This is the only free standing monument of a USCT soldier in the United States. Butler used William Radcliffe of the 13 ____________________________________________________________________ Hosted by The Battle of Nashville Preservation Society, the annual Memorial Wreath began at p.m.with a recounting of the battle by Jim Kay, and the placing of the wreath by descendants of the Union and Confederate soldiers at the Shy’s Hill Flag Memorial.All of the programming was in honor and memory of December 15 and 16, 1864, when Nashvillians could stand on the hills outside of Nashville and actually watch two seasoned generals, John Bell Hood for the South and George Thomas for the North, engage each other in a desperate battle that was waged over ground where the descendants of those former spectators now live and shop.Thousands of men were killed or wounded in the battle that resulted in a rout of the Confederate Army, and the end of the war a few months later in 1865.“This December marks 150 years since war struck the heart of our city,” said Nashville Mayor Karl Dean.“This anniversary provides us with an occasion to showcase Nashville’s important historic sites for our residents and visitors who may not be familiar with the rich Civil War history we have here.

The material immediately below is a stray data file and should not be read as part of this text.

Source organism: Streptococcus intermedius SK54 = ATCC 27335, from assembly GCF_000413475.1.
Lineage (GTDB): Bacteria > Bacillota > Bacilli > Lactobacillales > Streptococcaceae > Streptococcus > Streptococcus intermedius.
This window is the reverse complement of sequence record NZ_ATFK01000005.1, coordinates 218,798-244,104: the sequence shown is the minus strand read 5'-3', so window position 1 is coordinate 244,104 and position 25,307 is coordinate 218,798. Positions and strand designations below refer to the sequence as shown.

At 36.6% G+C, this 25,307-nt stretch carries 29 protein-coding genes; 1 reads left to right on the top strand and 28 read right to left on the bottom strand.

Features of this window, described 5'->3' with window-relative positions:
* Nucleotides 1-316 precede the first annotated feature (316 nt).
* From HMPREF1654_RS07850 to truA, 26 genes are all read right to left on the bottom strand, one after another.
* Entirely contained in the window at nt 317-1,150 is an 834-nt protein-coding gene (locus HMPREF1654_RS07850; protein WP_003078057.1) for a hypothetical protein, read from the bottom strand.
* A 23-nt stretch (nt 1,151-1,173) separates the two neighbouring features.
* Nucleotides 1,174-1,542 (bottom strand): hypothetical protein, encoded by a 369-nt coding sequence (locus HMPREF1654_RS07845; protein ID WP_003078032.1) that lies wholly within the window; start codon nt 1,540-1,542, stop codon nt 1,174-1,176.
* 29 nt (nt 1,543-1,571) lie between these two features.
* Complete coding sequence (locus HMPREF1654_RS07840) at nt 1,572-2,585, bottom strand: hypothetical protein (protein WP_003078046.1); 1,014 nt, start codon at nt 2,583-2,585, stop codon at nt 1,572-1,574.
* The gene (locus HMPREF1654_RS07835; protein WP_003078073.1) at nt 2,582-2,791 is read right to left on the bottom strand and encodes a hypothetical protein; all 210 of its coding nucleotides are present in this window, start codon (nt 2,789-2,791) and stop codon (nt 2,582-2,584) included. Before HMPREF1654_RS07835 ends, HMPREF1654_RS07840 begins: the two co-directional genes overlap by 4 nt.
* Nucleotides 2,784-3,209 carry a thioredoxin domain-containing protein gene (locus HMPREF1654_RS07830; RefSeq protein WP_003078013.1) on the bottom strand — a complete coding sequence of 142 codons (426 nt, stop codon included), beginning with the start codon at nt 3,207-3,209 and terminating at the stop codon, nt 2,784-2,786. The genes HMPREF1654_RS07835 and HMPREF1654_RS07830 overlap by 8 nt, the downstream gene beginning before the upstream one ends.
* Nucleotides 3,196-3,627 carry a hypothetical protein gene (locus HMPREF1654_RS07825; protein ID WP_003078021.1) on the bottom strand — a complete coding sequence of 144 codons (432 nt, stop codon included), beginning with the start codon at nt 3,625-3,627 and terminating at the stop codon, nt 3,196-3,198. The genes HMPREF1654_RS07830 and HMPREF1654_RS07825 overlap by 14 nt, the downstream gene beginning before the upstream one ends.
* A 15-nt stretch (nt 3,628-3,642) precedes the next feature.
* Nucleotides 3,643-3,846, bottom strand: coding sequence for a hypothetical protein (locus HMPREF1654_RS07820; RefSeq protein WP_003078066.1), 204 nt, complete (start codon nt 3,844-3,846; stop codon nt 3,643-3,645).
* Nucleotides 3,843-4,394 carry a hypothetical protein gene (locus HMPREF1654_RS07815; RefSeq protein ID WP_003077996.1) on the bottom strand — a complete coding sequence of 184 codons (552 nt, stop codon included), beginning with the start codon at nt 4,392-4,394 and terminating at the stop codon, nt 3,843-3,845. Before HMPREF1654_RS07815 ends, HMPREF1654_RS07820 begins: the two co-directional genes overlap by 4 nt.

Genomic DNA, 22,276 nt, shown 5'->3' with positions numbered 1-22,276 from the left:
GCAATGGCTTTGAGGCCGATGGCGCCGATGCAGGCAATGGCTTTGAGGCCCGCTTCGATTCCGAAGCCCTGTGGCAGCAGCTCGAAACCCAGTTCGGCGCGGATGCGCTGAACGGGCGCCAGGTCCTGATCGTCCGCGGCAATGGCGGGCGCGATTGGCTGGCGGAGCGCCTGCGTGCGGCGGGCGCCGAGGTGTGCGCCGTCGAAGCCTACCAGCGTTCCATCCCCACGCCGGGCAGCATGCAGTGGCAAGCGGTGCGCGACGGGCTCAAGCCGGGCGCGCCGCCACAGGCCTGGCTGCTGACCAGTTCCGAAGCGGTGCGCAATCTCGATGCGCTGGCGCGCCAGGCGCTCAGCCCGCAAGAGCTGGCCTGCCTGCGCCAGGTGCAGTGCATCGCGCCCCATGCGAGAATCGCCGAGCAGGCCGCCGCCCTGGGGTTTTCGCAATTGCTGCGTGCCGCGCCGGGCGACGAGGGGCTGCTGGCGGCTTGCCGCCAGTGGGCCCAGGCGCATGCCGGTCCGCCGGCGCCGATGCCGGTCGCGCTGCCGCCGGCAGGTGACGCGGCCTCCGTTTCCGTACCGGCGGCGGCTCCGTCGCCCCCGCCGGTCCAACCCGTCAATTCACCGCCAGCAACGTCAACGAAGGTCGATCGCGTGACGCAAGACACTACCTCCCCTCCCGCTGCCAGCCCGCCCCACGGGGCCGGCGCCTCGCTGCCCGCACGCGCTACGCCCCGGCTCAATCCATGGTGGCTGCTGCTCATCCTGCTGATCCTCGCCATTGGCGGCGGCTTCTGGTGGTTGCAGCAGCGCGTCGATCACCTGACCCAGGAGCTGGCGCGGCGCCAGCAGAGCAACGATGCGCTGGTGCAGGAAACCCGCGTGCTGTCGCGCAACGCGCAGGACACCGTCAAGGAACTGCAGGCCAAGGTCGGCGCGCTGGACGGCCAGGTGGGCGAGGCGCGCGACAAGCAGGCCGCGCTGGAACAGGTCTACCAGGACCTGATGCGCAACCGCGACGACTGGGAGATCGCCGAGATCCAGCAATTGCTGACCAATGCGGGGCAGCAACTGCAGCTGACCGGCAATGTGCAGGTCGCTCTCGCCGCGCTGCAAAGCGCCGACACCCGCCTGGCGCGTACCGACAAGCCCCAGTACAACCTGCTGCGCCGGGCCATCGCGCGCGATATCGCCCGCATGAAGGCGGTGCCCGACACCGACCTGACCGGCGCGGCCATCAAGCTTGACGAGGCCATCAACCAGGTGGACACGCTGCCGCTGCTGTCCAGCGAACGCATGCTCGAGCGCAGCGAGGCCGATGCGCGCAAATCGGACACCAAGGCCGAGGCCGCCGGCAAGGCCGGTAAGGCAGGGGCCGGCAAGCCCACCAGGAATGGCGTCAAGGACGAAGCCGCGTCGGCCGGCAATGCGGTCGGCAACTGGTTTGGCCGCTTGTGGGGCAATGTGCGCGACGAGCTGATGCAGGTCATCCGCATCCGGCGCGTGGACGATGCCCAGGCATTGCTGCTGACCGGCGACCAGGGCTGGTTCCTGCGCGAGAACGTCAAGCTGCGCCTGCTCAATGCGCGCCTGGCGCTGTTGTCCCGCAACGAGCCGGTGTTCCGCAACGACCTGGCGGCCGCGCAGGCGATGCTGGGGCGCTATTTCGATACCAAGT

The redoubts were overrun by the attacking Union troops on December 15, 1864.The Confederate defenders found themselves fighting a three front battle as Union cavalry got behind their positions and destroyed the left end of the Confederate line.Join Confederate and Union infantry soldiers as they tell the story of attacking and defending this crucial point of the Confederate line. 1: The second BONPS site, on Benham Avenue near the intersection of Woodmont Blvd.Below are photos of the Travellers Rest event, taken by Elaine Kay: _____________________________________________________________________ Shy’s Hill: This is one of two Battle of Nashville Preservation Society (BONPS) sites, located just off Harding Place on Benton Smith Road.
Here, Confederate entrenchments atop Shy’s Hill were assaulted by Union troops on December 16, 1864.
Below are some of the images from the day’s events. 1, located on Benham Avenue, was the last of the Confederate Army’s five earthen forts to fall.